ECM: Ephraim’s a good kid who was forced to grow up too early, caring for his single, alcoholic mother. He feels forced to be responsible and resents it and he’s ashamed of his lifestyle. Otherwise, he’s a “normal” geeky kid who likes girls, TV, and videogames. He often tries to do the right thing but makes mistakes.

SFFWRTCHT: How hard is it to write a teenage voice?

ECM: Not too hard, so far. My default has always been YA-friendly, but it took me a while to realize that was an asset, not a flaw. But of course, every book requires a different voice and it might take me a whole draft to nail it down. A friend started her novel over 3 times, dropping thousands of words each time, until she found the right voice.

SFFWRTCHT: Are you an outliner or a pantser? Did you follow the surprising ride or have it planned?

ECM: I’m mainly a “pantser”. I’ve written four books and only outlined one when I got stuck. I plan a bit but leave room for serendipity. I’m most engaged with the novel I’m writing when I’m discovering it as I go. Many of my favorite bits were a complete surprise. Unfortunately, that sense of discovery diminishes a bit by the sixth draft.

SFFWRTCHT: That’s what I LOVE about the spontaneity of pantsing. Discovery! For those who might be unfamiliar with it, tell us a bit about the concept of multiverse.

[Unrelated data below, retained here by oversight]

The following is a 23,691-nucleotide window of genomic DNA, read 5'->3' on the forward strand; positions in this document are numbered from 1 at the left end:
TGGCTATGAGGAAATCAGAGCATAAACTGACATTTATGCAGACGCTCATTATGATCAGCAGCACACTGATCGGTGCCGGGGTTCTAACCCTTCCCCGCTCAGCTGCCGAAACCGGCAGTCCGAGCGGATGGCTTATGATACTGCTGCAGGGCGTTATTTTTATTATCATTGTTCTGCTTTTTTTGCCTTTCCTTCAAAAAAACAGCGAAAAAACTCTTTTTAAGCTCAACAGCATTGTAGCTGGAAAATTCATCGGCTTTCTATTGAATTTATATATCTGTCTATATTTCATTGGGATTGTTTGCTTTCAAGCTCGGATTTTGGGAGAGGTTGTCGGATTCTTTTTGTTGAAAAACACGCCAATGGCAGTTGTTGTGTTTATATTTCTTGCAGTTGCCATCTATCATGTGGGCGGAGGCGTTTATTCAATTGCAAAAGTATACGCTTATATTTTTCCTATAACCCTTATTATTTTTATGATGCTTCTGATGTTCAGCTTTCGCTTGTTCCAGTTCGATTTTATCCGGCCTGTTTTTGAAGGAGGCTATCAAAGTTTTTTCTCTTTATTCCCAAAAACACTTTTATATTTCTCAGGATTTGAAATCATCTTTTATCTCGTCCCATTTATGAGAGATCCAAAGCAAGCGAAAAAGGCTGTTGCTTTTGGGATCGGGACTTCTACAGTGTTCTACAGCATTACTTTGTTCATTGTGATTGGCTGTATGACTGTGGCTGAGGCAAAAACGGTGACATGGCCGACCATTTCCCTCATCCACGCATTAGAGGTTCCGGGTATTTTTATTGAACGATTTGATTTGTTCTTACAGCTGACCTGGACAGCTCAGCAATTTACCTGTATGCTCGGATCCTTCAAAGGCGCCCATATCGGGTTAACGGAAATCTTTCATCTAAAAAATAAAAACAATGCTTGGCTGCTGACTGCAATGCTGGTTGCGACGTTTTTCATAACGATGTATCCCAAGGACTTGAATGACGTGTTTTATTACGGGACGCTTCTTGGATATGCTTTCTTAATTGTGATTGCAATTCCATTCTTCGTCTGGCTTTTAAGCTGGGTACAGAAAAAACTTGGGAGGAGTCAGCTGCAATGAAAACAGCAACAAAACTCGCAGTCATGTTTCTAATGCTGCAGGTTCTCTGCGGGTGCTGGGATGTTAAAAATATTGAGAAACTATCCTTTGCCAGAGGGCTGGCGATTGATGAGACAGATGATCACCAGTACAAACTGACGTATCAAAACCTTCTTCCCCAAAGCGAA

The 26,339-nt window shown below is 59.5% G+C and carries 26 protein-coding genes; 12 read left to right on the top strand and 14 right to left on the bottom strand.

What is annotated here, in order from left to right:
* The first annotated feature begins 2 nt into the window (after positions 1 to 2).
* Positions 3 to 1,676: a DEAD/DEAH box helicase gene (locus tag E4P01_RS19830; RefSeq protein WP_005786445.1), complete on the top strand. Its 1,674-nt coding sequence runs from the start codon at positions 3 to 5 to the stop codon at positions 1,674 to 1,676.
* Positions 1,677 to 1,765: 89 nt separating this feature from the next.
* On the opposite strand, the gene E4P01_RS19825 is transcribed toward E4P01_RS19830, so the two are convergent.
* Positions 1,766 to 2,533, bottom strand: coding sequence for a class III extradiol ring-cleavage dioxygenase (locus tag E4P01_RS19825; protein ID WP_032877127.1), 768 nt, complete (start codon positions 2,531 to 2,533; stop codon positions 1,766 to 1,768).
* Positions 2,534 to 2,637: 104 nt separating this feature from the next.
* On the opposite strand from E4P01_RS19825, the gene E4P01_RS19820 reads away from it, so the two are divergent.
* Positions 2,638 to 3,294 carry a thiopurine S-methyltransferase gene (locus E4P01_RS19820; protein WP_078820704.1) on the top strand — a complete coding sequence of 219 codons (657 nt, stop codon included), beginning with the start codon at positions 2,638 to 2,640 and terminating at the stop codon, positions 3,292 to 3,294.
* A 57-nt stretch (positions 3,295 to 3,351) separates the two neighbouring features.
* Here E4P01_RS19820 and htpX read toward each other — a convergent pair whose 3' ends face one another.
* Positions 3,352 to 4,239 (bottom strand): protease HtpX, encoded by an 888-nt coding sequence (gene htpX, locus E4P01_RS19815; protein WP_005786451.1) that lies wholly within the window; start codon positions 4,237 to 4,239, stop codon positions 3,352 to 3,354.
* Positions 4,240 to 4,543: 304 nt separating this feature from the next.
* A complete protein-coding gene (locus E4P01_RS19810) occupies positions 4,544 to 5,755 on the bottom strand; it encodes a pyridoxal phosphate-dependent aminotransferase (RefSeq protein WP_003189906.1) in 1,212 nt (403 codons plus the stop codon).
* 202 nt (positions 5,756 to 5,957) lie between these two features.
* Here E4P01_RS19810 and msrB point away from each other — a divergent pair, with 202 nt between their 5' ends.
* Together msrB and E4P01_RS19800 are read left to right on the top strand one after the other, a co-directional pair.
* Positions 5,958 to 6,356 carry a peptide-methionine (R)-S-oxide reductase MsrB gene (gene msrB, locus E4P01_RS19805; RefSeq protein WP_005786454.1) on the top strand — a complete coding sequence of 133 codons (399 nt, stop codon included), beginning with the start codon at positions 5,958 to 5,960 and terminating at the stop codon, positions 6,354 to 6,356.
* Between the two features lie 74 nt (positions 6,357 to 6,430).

ECM: The multiverse is a collection of other universes that may be similar or wildly different from our own. There are plenty of theories of how this might be, but in the books I mostly follow the model proposed by Hugh Everett III. Basically, every action and decision we make splits our universe into others, so there’s one for every possible outcome.

SFFWRTCHT: Quantum Coin picks up with the return of an old friend and the time shifting. Tell us a bit about that story please

ECM: I often compare Quantum Coin to Back To The Future 2. Everything seems resolved and perfect, but there’s a big problem to fix. Ephraim just wants to enjoy his new life but he gets dragged into another adventure. And I made things as tough as possible on him.

SFFWRTCHT: How many books are planned in the series?

ECM: There are only two books in the series. It’s done! You’ve collected them all! I do have some ideas on how I can continue the story when I sell out, but there’s really no need for that book.  Not that there was a need for the sequel. I wrote that just for fun. I always wanted Fair Coin to be standalone, and it is.

SFFWRTCHT: Can’t wait to read it! Is Quantum Coin told through Ephraim’s POV solely again? Or do you add another POV character?

ECM: I actually did consider adding Zoe as a POV character, but I decided to stick with Ephraim only. I like symmetry.

SFFWRTCHT: What’s your writing time look like-specific block? Write `til you reach word count? Grab it when you can?